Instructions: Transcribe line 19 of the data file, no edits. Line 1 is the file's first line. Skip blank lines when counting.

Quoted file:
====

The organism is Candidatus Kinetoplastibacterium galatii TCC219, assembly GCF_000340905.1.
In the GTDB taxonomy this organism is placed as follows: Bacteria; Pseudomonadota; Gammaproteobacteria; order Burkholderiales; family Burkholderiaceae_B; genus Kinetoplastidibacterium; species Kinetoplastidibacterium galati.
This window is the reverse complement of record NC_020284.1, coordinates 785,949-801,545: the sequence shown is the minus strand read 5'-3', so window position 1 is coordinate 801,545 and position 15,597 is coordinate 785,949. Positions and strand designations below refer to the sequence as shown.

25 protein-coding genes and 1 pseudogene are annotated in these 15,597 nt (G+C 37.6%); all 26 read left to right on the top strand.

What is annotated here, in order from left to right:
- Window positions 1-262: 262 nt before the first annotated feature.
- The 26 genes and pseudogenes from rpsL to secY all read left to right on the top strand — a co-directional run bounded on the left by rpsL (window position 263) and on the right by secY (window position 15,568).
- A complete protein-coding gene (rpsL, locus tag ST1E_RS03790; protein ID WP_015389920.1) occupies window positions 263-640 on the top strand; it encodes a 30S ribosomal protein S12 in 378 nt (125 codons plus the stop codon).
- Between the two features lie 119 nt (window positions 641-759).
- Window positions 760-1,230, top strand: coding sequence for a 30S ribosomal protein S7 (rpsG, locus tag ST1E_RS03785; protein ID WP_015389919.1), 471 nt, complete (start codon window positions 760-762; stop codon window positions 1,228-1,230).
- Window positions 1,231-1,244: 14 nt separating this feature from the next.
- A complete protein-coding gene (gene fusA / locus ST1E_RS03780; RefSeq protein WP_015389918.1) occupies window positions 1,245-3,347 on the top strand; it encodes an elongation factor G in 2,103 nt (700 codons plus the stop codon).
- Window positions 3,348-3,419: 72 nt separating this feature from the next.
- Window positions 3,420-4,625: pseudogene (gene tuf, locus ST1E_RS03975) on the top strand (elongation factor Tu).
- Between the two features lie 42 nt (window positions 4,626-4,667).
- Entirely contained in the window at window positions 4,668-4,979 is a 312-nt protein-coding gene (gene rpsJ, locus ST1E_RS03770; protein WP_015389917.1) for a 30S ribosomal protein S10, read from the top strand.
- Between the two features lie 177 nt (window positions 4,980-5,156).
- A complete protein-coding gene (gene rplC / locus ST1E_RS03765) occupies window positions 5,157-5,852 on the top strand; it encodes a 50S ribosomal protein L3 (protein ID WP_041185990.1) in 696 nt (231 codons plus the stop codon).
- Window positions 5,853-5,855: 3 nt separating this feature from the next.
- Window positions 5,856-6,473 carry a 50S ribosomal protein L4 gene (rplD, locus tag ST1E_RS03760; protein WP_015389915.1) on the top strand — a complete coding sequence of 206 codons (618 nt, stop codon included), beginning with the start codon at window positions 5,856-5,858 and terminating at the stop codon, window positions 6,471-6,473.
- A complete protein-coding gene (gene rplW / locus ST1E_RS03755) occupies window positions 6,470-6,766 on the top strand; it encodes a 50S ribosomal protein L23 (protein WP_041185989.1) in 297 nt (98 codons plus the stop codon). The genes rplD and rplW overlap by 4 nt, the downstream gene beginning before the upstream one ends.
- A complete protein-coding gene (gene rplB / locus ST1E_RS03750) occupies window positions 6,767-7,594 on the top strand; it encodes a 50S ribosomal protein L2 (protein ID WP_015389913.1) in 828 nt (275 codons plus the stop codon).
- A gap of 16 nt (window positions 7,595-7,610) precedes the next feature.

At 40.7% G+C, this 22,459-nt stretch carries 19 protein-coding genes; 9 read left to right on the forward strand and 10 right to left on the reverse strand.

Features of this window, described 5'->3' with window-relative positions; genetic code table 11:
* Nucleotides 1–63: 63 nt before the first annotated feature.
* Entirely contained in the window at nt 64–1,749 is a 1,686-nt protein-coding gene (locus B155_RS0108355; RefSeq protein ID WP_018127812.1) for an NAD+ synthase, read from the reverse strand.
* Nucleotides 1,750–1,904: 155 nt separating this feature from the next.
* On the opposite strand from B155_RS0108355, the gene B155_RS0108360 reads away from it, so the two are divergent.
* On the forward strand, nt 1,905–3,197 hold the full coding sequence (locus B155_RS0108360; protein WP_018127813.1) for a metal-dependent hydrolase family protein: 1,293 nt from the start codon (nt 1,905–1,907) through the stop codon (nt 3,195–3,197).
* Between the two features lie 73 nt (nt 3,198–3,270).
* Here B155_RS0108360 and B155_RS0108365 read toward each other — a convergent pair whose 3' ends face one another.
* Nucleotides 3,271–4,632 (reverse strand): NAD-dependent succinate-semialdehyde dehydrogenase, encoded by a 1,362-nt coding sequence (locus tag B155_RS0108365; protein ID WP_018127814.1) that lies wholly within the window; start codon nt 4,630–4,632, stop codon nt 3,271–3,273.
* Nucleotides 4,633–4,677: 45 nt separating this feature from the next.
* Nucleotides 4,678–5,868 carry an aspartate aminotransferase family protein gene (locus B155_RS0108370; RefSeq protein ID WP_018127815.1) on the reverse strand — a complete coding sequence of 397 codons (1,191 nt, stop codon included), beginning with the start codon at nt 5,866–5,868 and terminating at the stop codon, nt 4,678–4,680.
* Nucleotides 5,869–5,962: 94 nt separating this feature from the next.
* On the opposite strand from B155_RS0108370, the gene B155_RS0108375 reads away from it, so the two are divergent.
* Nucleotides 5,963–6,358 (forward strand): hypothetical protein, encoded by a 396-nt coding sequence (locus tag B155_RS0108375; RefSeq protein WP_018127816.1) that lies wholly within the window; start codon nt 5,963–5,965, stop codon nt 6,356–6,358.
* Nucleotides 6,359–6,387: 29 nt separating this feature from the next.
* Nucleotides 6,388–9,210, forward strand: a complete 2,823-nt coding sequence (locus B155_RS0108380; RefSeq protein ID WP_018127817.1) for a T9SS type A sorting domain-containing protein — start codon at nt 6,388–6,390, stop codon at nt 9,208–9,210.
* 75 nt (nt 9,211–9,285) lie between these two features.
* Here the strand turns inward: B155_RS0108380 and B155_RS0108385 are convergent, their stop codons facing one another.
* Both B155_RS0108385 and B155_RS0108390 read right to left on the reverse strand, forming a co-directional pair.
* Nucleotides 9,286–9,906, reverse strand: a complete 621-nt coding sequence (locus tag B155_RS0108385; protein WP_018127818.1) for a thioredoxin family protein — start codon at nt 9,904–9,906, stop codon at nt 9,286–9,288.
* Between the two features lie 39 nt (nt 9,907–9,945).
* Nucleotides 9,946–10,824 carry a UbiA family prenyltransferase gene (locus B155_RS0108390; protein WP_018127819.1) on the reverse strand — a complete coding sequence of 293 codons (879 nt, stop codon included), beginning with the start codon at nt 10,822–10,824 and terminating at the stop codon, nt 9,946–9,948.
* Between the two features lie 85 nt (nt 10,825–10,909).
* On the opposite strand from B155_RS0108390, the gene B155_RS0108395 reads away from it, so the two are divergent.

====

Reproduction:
- Window positions 5,853-5,855: 3 nt separating this feature from the next.